It shall be unlawful for any person to knowingly acquire, receive, or otherwise transfer any human fetal tissue for valuable consideration if the transfer affects interstate commerce.
(b) Solicitation or acceptance of tissue as directed donation for use in transplantation
It shall be unlawful for any person to solicit or knowingly acquire, receive, or accept a donation of human fetal tissue for the purpose of transplantation of such tissue into another person if the donation affects interstate commerce, the tissue will be or is obtained pursuant to an induced abortion, and—
(1) the donation will be or is made pursuant to a promise to the donating individual that the donated tissue will be transplanted into a recipient specified by such individual;
(2) the donated tissue will be transplanted into a relative of the donating individual; or
(3) the person who solicits or knowingly acquires, receives, or accepts the donation has provided valuable consideration for the costs associated with such abortion.
(c) Solicitation or acceptance of tissue from fetuses gestated for research purposes
It shall be unlawful for any person or entity involved or engaged in interstate commerce to—
(1) solicit or knowingly acquire, receive, or accept a donation of human fetal tissue knowing that a human pregnancy was deliberately initiated to provide such tissue; or
(2) knowingly acquire, receive, or accept tissue or cells obtained from a human embryo or fetus that was gestated in the uterus of a nonhuman animal.
(d) Criminal penalties for violations
(1) In general
Any person who violates subsection (a), (b), or (c) shall be fined in accordance with title 18, subject to paragraph (2), or imprisoned for not more than 10 years, or both.
(2) Penalties applicable to persons receiving consideration
With respect to the imposition of a fine under paragraph (1), if the person involved violates subsection (a) or (b)(3), a fine shall be imposed in an amount not less than twice the amount of the valuable consideration received.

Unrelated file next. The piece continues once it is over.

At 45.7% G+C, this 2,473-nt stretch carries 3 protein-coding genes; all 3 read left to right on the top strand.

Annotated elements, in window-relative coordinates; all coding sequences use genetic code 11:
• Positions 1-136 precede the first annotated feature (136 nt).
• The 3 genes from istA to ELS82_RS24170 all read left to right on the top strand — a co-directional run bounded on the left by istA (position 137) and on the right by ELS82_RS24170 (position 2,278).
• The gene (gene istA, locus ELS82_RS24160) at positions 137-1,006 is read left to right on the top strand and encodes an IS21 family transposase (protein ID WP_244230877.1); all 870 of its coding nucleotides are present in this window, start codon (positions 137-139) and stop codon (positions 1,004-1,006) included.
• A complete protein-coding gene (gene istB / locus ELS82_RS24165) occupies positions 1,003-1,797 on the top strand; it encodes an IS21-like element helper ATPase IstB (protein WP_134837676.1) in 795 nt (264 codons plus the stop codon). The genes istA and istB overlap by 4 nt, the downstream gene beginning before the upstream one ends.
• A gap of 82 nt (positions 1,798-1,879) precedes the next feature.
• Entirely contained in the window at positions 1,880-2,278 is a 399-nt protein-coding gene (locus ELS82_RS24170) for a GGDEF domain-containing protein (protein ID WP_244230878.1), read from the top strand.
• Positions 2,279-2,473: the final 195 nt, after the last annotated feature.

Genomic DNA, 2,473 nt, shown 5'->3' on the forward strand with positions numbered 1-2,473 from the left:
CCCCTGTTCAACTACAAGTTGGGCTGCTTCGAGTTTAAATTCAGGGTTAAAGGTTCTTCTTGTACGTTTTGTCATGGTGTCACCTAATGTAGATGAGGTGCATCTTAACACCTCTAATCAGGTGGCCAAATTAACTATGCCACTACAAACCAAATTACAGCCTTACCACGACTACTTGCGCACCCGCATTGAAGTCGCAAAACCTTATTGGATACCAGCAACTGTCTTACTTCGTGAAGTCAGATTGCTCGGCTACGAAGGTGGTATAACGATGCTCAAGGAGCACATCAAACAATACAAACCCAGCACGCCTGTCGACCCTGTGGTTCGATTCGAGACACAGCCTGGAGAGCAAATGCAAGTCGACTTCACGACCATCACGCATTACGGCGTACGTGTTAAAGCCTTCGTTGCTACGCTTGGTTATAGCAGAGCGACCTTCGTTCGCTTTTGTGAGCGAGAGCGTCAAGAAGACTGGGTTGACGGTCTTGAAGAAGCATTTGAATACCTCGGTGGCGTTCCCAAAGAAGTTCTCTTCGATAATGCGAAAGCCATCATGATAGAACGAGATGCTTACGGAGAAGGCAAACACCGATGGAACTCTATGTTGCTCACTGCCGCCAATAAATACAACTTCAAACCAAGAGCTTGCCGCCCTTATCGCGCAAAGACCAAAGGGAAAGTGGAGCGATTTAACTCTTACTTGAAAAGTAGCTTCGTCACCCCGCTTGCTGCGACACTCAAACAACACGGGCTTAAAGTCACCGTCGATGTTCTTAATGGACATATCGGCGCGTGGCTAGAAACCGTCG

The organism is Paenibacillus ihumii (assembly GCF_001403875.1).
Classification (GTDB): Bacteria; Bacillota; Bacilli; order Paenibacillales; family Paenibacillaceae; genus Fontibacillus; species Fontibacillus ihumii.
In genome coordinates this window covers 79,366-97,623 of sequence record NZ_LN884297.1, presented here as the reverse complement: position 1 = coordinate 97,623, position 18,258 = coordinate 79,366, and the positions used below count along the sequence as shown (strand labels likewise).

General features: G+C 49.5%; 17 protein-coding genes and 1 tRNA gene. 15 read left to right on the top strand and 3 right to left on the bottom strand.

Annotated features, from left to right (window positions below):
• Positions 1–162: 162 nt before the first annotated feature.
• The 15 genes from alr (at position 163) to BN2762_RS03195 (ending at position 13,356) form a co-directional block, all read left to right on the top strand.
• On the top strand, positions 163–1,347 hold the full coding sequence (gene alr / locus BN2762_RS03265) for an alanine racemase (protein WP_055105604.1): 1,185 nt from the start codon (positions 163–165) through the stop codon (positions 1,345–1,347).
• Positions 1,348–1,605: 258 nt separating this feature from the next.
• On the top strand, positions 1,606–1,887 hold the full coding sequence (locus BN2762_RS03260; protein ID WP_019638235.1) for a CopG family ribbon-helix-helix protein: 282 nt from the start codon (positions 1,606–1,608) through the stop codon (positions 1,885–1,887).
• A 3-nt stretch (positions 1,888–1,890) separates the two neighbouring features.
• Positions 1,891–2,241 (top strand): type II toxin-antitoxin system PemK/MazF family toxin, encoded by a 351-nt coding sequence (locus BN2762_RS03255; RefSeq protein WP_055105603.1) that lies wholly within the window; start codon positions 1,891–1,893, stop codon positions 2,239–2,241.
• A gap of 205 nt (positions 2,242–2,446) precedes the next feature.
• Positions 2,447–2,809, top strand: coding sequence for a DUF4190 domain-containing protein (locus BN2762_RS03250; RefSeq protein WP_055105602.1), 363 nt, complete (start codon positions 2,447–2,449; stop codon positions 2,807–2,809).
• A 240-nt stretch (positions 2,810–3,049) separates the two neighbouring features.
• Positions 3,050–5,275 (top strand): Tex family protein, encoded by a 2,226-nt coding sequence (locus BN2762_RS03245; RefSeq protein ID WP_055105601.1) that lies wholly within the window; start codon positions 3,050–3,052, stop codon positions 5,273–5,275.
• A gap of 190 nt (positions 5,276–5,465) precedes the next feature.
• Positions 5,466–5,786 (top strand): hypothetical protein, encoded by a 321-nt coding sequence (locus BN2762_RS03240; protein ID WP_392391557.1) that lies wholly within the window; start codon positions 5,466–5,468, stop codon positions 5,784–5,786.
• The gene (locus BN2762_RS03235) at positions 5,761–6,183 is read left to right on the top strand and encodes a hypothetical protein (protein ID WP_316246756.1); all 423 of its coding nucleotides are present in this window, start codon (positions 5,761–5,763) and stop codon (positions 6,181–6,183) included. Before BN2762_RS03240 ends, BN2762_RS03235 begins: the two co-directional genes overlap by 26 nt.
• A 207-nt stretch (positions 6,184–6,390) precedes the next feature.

(e) Definitions
For purposes of this section:
(1) The term “human fetal tissue” has the meaning given such term in section 289g–1 (g) of this title.
(2) The term “interstate commerce” has the meaning given such term in section 321 (b) of title 21.
(3) The term “valuable consideration” does not include reasonable payments associated with the transportation, implantation, processing, preservation, quality control, or storage of human fetal tissue.

If we wade through the legalese, we can see that you cannot sell fetal tissue.  It has to be donated and it cannot come from a pregnancy whose sole purpose was to provide a source of fetal tissue.  You may not sell it for a profit.  You may also not transplant it.  All of this is meant to prevent women from having babies so they can sell their parts for money.  For this reason, abortion clinics may not use the possibility of fetal tissue donation as an inducement to persuade women to have an abortion.

In both of these videos, Planned Parenthood executives, not people who run individual centers, medical directors, which makes this official Planned Parenthood policy, actively discuss the prices of fetal organs.  That reflects an intent to sell fetal organs and that means that these videos reflect an intent to break a Federal law.  If this reflects routine Planned Parenthood policy and/or practice, then they are routinely breaking the law.

As you can see, at the very least, this deserves an investigation.  If Planned Parenthood clinics routinely charge biotechnology companies beyond their normal administrative and medical costs for fetal tissue, then they are breaking the law.  Maybe that is not the case (I highly doubt it frankly, but that’s my take), but we do not know without an investigation.  The Justice Department should become involved quickly and all federal funding of Planned Parenthood should be suspended pending full cooperation with a Federal investigation.  This should be the minimal results of these troubling videos.

Genetically Engineered Stem Cells to Treat Osteoporosis in Mice


Osteoporosis is a nasty condition characterized by weak and brittle bones often leading to devastating bone fractures and other injuries. Unfortunately, millions of people worldwide have been diagnosed with osteoporosis.

Osteoporosis

Contrary to popular belief, out bones are dynamic organs that undergo constant remodeling consisting of bone resorption and renewal. However, once bone resorption rates outpace bone renewal, bone densities decrease, which puts bones at risk of fractures. Medical researchers are would like to find new ways to not only discourage bone resorption, but generate new bone material to replace demineralized bone. Ideally, therapies would rejuvenate bone growth so that it the bone reverts back to its original density levels.